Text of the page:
Background. Depression is under-diagnosed and under-treated in the primary care sector. The purpose of this study was to determine the association between self-reported indications of depression by community- dwelling elderly enrollees in a managed care organization and clinical detection of depression by primary care clinicians. Methods. This was a 2- year cohort study of elderly people (n = 3410) who responded to the Geriatric Depression Scale (GDS) at the midpoint of the study period. A broad measure of clinical detection was used consisting of one or more of three indicators: diagnosis of depression, visit to a mental health specialist, or antidepressant medication treatment. Results. Approximately half of the community-based elderly people with self-reported indications of depression (GDS ≤ 11) did not have documentation of clinical detection of depression by health providers. PhySician recognition of depression tended to increase with the severity of enrollees' self-reported feelings of depression. Men 65-74 years old and those ≤85 years old were at highest risk for under-detection of depression by primary care providers. Conclusions. Clinical detection of depression of elderly people living in the community continues to be a problem. The implications of failure to recognize the possibility of depression among elderly White men suggest a serious public health problem.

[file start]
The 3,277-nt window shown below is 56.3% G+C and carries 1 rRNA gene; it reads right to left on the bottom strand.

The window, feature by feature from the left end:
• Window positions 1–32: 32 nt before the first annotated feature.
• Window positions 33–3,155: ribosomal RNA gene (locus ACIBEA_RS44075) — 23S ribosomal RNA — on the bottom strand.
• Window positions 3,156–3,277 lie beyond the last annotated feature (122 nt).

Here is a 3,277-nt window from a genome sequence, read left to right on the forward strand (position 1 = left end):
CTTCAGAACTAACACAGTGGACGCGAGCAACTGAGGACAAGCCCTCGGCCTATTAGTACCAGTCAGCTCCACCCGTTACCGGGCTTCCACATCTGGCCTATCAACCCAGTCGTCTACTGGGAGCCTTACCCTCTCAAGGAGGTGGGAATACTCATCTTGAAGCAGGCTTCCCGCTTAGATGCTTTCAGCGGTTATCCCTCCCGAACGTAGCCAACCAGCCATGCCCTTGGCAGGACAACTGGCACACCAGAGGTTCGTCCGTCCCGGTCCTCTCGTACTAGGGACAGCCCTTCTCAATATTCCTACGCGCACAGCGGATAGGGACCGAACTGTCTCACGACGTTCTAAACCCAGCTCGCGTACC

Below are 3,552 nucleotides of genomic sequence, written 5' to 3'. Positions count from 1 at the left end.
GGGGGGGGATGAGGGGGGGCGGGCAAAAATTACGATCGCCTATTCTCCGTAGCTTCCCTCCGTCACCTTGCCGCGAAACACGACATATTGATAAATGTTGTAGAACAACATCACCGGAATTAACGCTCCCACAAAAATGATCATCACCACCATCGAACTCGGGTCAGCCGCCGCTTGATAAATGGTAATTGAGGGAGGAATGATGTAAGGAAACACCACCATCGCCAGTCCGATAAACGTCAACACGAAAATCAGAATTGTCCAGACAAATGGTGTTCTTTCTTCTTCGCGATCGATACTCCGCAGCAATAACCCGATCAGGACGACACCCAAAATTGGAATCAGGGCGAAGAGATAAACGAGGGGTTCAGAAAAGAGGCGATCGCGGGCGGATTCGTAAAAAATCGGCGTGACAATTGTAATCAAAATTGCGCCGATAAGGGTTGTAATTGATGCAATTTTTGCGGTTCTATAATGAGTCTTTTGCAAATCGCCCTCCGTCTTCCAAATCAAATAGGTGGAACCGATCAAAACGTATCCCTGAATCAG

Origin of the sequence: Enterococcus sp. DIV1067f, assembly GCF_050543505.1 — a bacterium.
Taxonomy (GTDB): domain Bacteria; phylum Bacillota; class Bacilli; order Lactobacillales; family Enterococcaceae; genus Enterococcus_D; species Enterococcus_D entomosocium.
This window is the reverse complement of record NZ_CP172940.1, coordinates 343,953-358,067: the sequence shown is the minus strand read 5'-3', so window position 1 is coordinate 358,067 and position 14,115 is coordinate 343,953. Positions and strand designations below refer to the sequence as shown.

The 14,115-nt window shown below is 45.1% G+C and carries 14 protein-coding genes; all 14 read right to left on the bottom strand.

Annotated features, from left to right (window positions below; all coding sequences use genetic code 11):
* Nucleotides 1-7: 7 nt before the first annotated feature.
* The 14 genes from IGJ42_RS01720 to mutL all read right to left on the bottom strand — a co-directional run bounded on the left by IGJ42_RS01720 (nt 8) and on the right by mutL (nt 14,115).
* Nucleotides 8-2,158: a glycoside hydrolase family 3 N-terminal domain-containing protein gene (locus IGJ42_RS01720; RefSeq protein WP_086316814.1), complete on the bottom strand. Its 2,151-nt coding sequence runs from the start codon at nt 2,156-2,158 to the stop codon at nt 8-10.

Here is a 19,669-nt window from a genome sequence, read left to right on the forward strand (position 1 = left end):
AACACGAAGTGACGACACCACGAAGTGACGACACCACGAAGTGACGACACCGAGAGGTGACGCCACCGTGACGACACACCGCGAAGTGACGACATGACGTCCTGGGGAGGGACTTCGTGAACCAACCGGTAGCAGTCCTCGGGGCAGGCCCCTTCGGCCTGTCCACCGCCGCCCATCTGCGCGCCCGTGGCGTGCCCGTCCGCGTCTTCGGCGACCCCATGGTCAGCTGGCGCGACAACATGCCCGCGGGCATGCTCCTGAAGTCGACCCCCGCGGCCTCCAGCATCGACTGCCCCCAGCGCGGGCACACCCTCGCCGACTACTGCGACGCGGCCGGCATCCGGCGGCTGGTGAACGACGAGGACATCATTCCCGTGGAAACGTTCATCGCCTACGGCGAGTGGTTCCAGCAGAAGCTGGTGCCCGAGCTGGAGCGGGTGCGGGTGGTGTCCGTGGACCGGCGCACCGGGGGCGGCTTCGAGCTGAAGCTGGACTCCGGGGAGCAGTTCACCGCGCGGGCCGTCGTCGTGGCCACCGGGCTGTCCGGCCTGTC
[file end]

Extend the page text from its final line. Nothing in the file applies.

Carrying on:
|Journals of Gerontology - Series A Biological Sciences and Medical Sciences
|Published - 1998
ASJC Scopus subject areas
- Geriatrics and Gerontology